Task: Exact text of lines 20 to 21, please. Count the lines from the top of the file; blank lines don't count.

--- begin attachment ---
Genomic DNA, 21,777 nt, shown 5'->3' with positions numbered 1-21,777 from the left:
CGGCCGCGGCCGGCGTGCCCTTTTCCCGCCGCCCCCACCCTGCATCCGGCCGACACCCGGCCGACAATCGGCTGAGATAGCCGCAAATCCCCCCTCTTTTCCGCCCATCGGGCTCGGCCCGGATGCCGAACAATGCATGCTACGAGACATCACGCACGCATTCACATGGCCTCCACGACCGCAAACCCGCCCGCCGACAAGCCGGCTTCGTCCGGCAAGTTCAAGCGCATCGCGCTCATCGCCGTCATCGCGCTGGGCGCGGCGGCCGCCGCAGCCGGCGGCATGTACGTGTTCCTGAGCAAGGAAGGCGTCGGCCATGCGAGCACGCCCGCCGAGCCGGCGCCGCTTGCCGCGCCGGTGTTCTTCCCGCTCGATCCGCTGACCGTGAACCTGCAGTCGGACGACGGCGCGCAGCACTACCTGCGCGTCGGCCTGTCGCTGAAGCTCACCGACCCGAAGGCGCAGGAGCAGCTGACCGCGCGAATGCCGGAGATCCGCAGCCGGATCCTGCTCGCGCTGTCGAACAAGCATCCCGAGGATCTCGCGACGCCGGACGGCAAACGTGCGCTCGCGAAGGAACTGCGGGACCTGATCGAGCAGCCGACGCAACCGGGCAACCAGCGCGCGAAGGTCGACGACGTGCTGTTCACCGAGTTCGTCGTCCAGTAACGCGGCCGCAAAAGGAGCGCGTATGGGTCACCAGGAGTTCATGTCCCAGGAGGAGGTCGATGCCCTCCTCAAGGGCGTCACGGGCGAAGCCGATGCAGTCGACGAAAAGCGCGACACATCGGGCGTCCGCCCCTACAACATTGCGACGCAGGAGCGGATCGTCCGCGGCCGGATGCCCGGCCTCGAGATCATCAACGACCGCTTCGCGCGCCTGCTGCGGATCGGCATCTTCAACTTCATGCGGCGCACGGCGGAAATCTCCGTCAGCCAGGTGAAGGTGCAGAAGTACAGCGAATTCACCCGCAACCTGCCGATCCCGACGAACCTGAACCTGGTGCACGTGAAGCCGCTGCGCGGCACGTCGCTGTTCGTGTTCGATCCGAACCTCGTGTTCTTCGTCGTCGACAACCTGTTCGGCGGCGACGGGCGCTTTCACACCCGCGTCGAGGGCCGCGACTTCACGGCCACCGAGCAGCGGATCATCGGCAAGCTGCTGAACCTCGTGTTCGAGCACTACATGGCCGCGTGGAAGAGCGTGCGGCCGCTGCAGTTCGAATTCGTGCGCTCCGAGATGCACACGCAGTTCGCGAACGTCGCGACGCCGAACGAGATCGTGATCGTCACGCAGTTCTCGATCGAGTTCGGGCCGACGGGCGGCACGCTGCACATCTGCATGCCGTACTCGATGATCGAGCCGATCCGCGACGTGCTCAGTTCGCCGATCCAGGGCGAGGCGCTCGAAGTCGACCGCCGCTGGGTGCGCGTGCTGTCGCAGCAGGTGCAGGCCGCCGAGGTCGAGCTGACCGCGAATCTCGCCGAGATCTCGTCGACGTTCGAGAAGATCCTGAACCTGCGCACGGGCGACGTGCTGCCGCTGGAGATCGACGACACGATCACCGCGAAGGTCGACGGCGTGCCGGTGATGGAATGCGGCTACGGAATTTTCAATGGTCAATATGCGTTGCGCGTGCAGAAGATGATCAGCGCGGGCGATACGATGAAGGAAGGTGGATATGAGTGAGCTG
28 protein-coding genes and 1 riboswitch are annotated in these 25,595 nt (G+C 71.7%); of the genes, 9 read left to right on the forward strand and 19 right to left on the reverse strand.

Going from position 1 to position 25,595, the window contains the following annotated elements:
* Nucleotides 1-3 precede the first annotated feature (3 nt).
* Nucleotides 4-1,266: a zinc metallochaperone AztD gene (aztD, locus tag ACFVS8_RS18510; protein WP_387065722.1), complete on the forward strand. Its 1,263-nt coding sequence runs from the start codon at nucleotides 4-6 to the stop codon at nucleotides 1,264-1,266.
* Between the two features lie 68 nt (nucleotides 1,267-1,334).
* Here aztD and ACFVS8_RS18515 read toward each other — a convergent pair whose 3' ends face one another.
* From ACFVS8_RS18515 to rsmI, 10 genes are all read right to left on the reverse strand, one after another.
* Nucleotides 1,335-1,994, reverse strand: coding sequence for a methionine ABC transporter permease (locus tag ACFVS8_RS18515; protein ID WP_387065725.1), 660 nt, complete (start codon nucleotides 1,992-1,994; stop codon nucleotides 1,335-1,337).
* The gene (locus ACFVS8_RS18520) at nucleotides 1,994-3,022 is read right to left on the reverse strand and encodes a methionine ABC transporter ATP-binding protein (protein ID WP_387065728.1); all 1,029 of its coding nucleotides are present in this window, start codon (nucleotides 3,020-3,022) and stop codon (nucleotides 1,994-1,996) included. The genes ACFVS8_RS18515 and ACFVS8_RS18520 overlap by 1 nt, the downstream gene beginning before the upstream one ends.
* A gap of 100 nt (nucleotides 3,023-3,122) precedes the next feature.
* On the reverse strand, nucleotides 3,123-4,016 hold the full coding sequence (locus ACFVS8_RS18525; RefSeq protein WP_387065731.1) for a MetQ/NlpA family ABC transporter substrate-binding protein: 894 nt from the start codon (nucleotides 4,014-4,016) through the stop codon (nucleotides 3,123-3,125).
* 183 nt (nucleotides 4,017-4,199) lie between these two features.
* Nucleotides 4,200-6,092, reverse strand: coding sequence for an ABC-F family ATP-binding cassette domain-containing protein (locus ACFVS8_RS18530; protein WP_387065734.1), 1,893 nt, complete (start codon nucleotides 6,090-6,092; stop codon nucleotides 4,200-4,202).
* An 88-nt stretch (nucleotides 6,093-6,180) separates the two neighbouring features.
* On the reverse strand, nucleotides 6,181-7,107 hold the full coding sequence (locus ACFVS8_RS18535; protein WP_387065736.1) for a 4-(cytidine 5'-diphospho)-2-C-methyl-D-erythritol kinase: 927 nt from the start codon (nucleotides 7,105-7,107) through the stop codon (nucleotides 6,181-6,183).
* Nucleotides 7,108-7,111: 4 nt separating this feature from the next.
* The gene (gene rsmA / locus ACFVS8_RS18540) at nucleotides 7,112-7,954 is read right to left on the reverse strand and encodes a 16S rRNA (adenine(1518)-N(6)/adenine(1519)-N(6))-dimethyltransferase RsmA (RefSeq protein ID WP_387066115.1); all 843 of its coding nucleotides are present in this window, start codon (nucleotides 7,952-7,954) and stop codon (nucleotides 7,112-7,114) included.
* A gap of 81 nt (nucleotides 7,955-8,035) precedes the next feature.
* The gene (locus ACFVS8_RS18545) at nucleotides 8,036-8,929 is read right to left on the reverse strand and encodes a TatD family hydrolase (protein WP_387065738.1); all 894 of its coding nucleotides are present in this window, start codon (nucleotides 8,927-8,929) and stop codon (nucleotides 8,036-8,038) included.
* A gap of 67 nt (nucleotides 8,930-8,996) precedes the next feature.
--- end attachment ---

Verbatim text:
* A gap of 81 nt (nucleotides 7,955-8,035) precedes the next feature.
* The gene (locus ACFVS8_RS18545) at nucleotides 8,036-8,929 is read right to left on the reverse strand and encodes a TatD family hydrolase (protein WP_387065738.1); all 894 of its coding nucleotides are present in this window, start codon (nucleotides 8,927-8,929) and stop codon (nucleotides 8,036-8,038) included.